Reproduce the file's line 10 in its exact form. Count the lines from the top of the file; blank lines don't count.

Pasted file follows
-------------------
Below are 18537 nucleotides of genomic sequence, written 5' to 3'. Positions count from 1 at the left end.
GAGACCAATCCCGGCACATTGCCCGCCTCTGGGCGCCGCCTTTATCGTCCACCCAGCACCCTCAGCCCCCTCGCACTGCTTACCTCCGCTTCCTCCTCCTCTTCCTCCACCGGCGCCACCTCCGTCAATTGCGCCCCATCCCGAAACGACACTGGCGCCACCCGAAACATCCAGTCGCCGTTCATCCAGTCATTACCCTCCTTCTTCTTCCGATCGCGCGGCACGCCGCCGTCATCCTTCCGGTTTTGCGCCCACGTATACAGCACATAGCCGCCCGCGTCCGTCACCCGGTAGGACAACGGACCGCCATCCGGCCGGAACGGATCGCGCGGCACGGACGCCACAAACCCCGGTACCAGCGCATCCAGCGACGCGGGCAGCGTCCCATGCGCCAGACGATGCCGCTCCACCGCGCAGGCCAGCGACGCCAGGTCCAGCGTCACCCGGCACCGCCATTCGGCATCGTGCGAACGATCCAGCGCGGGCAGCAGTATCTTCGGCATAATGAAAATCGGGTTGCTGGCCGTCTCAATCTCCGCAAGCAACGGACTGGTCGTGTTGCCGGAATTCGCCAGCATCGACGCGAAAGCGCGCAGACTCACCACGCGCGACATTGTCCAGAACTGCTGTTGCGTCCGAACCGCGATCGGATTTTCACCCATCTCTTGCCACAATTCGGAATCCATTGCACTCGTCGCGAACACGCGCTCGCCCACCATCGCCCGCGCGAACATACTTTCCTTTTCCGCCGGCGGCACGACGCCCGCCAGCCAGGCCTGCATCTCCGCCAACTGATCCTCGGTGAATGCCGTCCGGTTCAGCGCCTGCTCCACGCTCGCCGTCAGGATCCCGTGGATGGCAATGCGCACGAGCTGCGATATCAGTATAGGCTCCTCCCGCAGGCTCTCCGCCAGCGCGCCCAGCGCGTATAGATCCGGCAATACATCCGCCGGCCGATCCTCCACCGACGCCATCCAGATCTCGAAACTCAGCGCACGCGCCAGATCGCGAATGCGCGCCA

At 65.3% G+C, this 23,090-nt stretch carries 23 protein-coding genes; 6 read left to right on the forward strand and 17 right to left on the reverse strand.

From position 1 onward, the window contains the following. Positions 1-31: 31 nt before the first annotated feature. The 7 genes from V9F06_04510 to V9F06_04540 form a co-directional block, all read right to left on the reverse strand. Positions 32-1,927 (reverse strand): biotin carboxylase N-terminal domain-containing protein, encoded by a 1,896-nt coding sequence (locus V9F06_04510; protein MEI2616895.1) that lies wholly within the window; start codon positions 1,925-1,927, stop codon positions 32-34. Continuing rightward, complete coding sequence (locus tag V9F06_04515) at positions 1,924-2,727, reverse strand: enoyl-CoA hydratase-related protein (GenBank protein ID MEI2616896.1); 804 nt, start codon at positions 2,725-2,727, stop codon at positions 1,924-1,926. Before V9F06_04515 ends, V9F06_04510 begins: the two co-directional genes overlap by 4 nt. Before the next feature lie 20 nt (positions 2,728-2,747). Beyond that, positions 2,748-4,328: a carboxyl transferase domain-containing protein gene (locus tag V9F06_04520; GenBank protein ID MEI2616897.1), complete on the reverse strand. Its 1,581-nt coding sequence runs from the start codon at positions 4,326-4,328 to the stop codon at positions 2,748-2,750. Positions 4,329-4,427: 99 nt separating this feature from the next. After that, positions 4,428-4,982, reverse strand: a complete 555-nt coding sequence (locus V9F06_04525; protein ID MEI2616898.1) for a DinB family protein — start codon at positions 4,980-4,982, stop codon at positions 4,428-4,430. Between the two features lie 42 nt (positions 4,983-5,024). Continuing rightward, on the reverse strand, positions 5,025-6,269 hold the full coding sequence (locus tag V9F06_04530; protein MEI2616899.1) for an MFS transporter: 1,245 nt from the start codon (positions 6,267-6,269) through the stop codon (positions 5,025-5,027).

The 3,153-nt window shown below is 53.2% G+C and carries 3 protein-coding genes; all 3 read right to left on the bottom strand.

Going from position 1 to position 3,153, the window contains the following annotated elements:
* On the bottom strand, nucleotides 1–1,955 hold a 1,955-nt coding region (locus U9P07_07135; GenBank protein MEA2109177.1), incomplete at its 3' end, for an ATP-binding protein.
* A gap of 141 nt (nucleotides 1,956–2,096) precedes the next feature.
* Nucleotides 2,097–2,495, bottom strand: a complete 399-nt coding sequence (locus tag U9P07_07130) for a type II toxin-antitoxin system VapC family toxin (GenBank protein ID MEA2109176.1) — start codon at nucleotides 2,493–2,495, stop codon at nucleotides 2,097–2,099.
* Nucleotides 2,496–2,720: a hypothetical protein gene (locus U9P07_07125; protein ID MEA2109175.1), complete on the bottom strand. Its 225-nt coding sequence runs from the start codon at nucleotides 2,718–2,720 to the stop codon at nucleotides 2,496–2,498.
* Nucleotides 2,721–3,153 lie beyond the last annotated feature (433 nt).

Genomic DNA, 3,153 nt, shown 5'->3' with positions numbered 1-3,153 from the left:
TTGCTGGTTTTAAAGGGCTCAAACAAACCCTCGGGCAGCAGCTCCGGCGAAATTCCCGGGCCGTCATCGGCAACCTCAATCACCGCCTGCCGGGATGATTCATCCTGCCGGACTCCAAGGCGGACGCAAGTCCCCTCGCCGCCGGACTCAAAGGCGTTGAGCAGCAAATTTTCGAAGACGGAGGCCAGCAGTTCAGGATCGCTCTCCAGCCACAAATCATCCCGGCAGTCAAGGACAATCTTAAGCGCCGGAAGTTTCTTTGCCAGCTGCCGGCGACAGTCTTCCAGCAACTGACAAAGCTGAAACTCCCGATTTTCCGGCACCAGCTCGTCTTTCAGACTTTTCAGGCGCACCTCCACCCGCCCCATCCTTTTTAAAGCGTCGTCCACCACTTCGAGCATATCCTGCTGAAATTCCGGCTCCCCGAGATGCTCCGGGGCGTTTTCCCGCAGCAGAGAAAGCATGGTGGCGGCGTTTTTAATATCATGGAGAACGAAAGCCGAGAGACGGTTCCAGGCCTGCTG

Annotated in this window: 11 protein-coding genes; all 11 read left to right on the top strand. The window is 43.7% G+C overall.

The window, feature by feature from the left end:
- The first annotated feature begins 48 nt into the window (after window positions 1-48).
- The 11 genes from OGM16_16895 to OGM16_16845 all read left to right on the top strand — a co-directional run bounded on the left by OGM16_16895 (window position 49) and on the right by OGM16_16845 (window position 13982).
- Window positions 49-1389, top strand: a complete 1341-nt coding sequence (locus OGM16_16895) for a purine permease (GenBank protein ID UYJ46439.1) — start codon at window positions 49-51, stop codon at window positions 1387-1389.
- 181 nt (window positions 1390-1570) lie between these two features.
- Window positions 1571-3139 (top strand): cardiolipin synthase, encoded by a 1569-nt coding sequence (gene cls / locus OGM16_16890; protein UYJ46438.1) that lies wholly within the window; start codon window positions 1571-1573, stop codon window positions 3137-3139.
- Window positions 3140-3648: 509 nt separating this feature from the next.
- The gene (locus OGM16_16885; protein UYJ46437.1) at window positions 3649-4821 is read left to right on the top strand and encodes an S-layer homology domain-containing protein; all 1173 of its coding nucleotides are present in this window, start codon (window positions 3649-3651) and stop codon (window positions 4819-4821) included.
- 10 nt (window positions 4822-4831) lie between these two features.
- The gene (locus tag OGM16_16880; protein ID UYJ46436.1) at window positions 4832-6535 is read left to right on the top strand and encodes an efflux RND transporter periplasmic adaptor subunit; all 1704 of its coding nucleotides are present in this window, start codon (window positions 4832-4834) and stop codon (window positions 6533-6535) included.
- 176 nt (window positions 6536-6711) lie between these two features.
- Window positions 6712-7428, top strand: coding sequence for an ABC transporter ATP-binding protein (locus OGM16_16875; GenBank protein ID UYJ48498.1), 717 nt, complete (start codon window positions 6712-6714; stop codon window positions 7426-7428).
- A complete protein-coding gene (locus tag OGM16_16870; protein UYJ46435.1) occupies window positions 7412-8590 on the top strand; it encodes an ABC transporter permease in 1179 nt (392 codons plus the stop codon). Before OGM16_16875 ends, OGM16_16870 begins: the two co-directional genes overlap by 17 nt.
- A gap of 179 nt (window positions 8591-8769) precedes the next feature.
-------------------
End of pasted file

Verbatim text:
* Nucleotides 2,496–2,720: a hypothetical protein gene (locus U9P07_07125; protein ID MEA2109175.1), complete on the bottom strand. Its 225-nt coding sequence runs from the start codon at nucleotides 2,718–2,720 to the stop codon at nucleotides 2,496–2,498.